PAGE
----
AMD Projects: Tracking Waterborne Parasites
Using AMD for surveillance of Cryptosporidium
AMD methods will upgrade CDC’s CryptoNet tracking system so we can better distinguish subtypes of waterborne Cryptosporidium parasites that make people sick.
There is a dangerous parasite lurking in the U.S. water supply and it can show up in our drinking water, rivers and streams, even in swimming pools. Cryptosporidium is a microscopic parasite that causes diarrheal disease in animals and people, cryptosporidiosis, which can last for weeks. Crypto, as the parasites are known, have a protective outer shell that enables them to survive in the environment for a long time and protects them from chlorine-based disinfectants, such as those that kill most other pathogens in drinking and recreational water sources.
To help CDC and state health departments track Crypto, CDC launched CryptoNet in 2010 to collect and share DNA fingerprinting data across the country. But it soon became apparent that the number of species of Crypto was much larger than initially thought – and scientists were finding it difficult to distinguish between the species using traditional methods. Using advanced molecular detection (AMD), investigators will be able to look more closely at the Crypto parasite and distinguish between the species to help track how people are getting sick. This new data will provide a clearer picture of how Cryptosporidium is spreading and identify new subtypes that come into the U.S.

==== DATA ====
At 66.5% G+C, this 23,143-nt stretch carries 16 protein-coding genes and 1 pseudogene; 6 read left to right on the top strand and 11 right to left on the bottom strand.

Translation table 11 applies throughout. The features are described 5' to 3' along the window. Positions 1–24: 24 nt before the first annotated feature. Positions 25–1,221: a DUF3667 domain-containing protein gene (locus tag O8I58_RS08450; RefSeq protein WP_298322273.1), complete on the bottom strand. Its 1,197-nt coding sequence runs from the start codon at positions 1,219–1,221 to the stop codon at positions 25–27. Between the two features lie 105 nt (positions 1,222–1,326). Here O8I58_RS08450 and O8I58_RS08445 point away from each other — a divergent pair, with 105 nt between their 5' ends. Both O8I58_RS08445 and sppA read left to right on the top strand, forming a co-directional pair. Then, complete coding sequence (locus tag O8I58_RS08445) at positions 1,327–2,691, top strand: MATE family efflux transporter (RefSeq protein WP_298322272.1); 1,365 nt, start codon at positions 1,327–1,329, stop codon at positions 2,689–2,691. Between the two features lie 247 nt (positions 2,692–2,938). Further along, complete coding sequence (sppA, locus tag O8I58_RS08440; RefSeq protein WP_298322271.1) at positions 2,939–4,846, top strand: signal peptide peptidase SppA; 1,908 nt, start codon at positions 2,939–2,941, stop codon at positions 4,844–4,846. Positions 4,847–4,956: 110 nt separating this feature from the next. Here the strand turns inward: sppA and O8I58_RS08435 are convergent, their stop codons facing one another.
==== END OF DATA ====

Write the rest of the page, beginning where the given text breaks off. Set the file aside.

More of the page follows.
This project will upgrade the existing CryptoNet tracking system and use AMD DNA fingerprinting methods to combine information collected about people who got sick with cryptosporidiosis to DNA information about the particular Crypto they are infected with and sources where it may be circulating. CDC will also develop new tests to better distinguish subtypes of Cryptosporidium and merge CryptoNet into PulseNet, CDC’s bacterial fingerprinting system. CDC is partnering with the Minnesota Department of Health and others to look at all of Cryptosporidium’s DNA in samples from infected humans and animals, as well as in water and other environmental samples. Scientists will be able to use this data as the basis for a new tracking system that can distinguish between subtypes of Cryptosporidium and determine which ones are infecting people and animals in different parts of the country.
2017 Project Update
During the first year of this project, CDC scientists improved the methods for acquiring greater amounts of DNA from Crypto samples and tested the process with laboratory colleagues in the Minnesota Department of Health. These improved and tested methods provided CDC scientists with data on the entire DNA profiles of over 200 Crypto samples from around the United States. Project investigators used these DNA profiles to create a new DNA fingerprinting and classification system for telling Crypto species apart. Future work will focus on creating a catalog of these DNA samples and testing the new DNA fingerprinting method in real time on Crypto samples from patients. CDC will use the improved CryptoNet data to increase its understanding of the disease in the United States, which will help prevent and control future infections and outbreaks.
- Page last reviewed: March 27, 2017
- Page last updated: March 27, 2017
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